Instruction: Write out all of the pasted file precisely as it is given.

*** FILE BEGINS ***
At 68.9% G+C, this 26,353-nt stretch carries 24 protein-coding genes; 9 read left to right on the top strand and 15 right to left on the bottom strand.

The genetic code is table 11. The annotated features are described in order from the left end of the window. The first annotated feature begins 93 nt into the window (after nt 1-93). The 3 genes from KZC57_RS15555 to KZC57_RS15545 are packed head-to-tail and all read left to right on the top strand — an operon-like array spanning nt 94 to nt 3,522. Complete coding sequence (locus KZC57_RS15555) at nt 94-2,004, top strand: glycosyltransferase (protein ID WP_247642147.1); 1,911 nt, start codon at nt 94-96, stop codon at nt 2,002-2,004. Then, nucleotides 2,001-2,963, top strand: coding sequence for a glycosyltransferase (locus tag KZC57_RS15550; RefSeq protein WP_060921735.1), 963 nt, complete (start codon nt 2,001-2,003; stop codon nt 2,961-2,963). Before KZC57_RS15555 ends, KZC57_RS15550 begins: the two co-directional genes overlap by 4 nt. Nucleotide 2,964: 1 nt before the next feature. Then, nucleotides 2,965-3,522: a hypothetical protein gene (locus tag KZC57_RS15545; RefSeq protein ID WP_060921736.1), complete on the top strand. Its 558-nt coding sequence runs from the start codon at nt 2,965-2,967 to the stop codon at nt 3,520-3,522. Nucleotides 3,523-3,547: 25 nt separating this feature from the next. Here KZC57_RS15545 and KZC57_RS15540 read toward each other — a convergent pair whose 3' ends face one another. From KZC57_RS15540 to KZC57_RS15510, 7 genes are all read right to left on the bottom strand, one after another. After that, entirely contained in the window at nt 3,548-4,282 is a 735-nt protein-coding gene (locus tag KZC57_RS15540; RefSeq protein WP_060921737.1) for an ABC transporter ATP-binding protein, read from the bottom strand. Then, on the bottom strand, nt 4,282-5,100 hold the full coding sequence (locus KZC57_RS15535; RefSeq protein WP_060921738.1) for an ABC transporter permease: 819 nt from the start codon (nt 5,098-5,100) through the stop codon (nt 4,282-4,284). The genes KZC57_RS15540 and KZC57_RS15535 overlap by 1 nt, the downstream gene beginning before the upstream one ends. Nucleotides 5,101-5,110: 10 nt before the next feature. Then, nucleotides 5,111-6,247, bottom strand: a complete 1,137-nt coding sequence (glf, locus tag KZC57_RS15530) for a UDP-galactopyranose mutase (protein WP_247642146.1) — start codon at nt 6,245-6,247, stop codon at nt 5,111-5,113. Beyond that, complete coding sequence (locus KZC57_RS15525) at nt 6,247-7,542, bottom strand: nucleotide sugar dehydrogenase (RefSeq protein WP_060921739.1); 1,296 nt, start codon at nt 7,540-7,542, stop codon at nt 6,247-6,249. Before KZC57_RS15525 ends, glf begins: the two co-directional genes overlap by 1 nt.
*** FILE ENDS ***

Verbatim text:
At 68.9% G+C, this 26,353-nt stretch carries 24 protein-coding genes; 9 read left to right on the top strand and 15 right to left on the bottom strand.

The genetic code is table 11. The annotated features are described in order from the left end of the window. The first annotated feature begins 93 nt into the window (after nt 1-93). The 3 genes from KZC57_RS15555 to KZC57_RS15545 are packed head-to-tail and all read left to right on the top strand — an operon-like array spanning nt 94 to nt 3,522. Complete coding sequence (locus KZC57_RS15555) at nt 94-2,004, top strand: glycosyltransferase (protein ID WP_247642147.1); 1,911 nt, start codon at nt 94-96, stop codon at nt 2,002-2,004. Then, nucleotides 2,001-2,963, top strand: coding sequence for a glycosyltransferase (locus tag KZC57_RS15550; RefSeq protein WP_060921735.1), 963 nt, complete (start codon nt 2,001-2,003; stop codon nt 2,961-2,963). Before KZC57_RS15555 ends, KZC57_RS15550 begins: the two co-directional genes overlap by 4 nt. Nucleotide 2,964: 1 nt before the next feature. Then, nucleotides 2,965-3,522: a hypothetical protein gene (locus tag KZC57_RS15545; RefSeq protein ID WP_060921736.1), complete on the top strand. Its 558-nt coding sequence runs from the start codon at nt 2,965-2,967 to the stop codon at nt 3,520-3,522. Nucleotides 3,523-3,547: 25 nt separating this feature from the next. Here KZC57_RS15545 and KZC57_RS15540 read toward each other — a convergent pair whose 3' ends face one another. From KZC57_RS15540 to KZC57_RS15510, 7 genes are all read right to left on the bottom strand, one after another. After that, entirely contained in the window at nt 3,548-4,282 is a 735-nt protein-coding gene (locus tag KZC57_RS15540; RefSeq protein WP_060921737.1) for an ABC transporter ATP-binding protein, read from the bottom strand. Then, on the bottom strand, nt 4,282-5,100 hold the full coding sequence (locus KZC57_RS15535; RefSeq protein WP_060921738.1) for an ABC transporter permease: 819 nt from the start codon (nt 5,098-5,100) through the stop codon (nt 4,282-4,284). The genes KZC57_RS15540 and KZC57_RS15535 overlap by 1 nt, the downstream gene beginning before the upstream one ends. Nucleotides 5,101-5,110: 10 nt before the next feature. Then, nucleotides 5,111-6,247, bottom strand: a complete 1,137-nt coding sequence (glf, locus tag KZC57_RS15530) for a UDP-galactopyranose mutase (protein WP_247642146.1) — start codon at nt 6,245-6,247, stop codon at nt 5,111-5,113. Beyond that, complete coding sequence (locus KZC57_RS15525) at nt 6,247-7,542, bottom strand: nucleotide sugar dehydrogenase (RefSeq protein WP_060921739.1); 1,296 nt, start codon at nt 7,540-7,542, stop codon at nt 6,247-6,249. Before KZC57_RS15525 ends, glf begins: the two co-directional genes overlap by 1 nt.